Several years ago my wife and I were on vacation in South Carolina. We had a room with a spectacular view of the Atlantic Ocean. Each morning we woke to the rising sun and the sound of waves crashing on the rocks below.
On our final day at the resort we were warned that the water was off limits. There was a storm three hundred miles south of us, and it was creating six- to nine-foot waves at our resort. Naturally, as a curious tourist, I immediately went down to the water to check it out. I watched in amazement as the massive waves relentlessly pounded away at the rocks. At first it appeared to me that the rocks were winning the battle. With each crash of the waves the rocks would reappear seemingly unscathed. As I sat on the grass watching and contemplating the timeless battle raging before my eyes, I began to think of the Church and the work of the Holy Spirit.
On the last and greatest day of the festival, Jesus stood and said in a loud voice, “Let anyone who is thirsty come to me and drink. Whoever believes in me, as Scripture has said, rivers of living water will flow from within them.” By this he meant the Spirit, whom those who believed in him were later to receive. Up to that time the Spirit had not been given, since Jesus had not yet been glorified.
With the crash of each wave, the seemingly invincible rock weakens. The process is slow, it cannot always be detected by the human eye, but it is happening nonetheless. The rock is beaten down. Over time there will be nothing left but dust.
The Bible speaks of the hardness—the wickedness—of the human heart. God’s Word reveals that the human heart is so stubborn, and so lost in sin and selfishness, that it is incapable of seeking God. It is incapable of recognizing its desperate need for a Savior.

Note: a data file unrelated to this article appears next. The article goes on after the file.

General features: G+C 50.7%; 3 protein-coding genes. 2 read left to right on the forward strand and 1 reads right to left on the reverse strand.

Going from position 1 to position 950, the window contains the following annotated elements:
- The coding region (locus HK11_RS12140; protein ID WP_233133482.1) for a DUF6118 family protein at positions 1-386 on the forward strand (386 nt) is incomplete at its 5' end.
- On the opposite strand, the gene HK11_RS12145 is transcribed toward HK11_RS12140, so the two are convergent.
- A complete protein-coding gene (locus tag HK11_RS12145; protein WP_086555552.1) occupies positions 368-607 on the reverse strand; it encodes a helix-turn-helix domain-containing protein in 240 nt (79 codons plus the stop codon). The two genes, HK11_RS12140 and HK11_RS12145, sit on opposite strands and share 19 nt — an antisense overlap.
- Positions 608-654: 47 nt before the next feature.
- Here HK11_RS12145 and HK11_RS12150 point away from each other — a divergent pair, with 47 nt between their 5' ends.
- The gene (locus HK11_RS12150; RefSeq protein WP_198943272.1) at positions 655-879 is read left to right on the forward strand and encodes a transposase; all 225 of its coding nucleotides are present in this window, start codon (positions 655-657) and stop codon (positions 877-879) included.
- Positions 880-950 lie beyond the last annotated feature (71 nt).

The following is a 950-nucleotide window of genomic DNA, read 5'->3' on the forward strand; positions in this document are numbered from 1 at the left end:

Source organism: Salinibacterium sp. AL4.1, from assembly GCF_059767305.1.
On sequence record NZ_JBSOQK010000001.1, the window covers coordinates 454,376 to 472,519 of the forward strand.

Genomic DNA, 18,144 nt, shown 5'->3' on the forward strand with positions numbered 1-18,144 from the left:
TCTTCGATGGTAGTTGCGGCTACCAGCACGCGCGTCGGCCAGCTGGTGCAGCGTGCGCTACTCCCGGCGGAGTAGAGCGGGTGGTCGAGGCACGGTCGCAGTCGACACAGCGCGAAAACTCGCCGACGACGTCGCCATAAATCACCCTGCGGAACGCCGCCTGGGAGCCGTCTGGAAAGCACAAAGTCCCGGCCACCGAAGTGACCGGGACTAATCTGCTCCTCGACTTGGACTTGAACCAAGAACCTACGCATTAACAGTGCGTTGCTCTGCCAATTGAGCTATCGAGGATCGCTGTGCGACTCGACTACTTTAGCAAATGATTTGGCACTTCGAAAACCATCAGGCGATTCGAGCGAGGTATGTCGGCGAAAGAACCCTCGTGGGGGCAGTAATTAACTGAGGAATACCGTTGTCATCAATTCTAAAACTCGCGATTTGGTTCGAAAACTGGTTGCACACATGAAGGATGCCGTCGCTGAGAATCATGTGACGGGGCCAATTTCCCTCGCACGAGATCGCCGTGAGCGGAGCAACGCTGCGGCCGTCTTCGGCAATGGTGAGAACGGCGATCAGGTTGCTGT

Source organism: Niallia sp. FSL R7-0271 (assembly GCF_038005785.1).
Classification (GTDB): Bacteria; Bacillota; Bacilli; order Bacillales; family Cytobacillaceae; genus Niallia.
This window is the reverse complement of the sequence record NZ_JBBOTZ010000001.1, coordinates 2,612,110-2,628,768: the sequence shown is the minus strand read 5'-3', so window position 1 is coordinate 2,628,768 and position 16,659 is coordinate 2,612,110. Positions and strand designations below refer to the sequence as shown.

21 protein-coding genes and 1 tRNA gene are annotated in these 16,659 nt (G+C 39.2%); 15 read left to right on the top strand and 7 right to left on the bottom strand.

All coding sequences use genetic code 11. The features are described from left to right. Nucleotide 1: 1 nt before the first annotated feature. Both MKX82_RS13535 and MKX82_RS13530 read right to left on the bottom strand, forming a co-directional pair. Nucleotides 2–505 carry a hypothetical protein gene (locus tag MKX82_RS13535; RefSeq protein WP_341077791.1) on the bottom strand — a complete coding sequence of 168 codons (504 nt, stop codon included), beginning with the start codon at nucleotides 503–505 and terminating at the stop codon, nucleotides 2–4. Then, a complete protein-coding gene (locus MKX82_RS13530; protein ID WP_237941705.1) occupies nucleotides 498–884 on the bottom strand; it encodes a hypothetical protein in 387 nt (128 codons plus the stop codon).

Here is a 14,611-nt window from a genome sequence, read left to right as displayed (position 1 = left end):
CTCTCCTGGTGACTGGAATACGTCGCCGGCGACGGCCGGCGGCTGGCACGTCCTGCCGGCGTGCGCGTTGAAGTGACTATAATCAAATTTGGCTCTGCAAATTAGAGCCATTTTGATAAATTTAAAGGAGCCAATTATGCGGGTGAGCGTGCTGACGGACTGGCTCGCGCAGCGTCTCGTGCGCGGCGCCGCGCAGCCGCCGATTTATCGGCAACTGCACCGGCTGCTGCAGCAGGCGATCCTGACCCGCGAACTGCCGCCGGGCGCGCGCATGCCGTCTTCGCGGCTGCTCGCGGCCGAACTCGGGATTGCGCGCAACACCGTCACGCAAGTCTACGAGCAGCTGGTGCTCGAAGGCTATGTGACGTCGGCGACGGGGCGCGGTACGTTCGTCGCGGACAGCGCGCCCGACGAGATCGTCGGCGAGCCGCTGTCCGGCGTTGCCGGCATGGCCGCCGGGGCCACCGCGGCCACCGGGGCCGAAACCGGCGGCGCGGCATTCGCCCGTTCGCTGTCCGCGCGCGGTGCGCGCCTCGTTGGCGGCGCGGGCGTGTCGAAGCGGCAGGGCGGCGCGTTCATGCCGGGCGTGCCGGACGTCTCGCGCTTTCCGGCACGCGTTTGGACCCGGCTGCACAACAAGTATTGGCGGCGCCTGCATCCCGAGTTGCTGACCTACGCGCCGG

At Pentecost the Spirit of God was poured out on his Church. Living water rushed into the hearts of those who believed and, like a cliff beaten by the waves and finally crumbling into the sea, faith transformed them. To those present that day, the process appeared to happen in an instant, but in reality it was something that had started long ago. The disciples had heard John the Baptist preach about Jesus. They had walked with Jesus, they had seen him crucified, and they had seen him rise again. With each event their hard hearts had been prepared for the gift of the Holy Spirit, a gift that would transform them into the Church.
As the Holy Spirit entered him, Simon Peter stood up to speak, to proclaim the Gospel of Jesus Christ. Many who were present that day believed that message; they were crushed into dust by the power of God’s law, and they were brought back to life by the promise of his Gospel. Others doubted, their hearts were not yet ready to surrender and receive the salvation found in Christ alone… and so our epic battle began.
As the Church, we are called to proclaim the Gospel, the good news of salvation in Jesus Christ. We offer this living water to those in need, to those who are lost. It often feels like we are losing this battle, that the hard hearts around us are unfazed by the good news we proclaim, that the world is getting darker and more sinister each day. But the Spirit is at work. It cannot always be detected by the human eye, but the Spirit is at work nonetheless.
Our job is not to create faith. Our job is to keep the faith, to live relentlessly the Christian life, moving forward with the Gospel no matter how difficult the task, no matter how pointless it may seem. We move forward, like waves crashing onto the rocks, knowing that all things return to dust. But those who believe in Christ will rise again!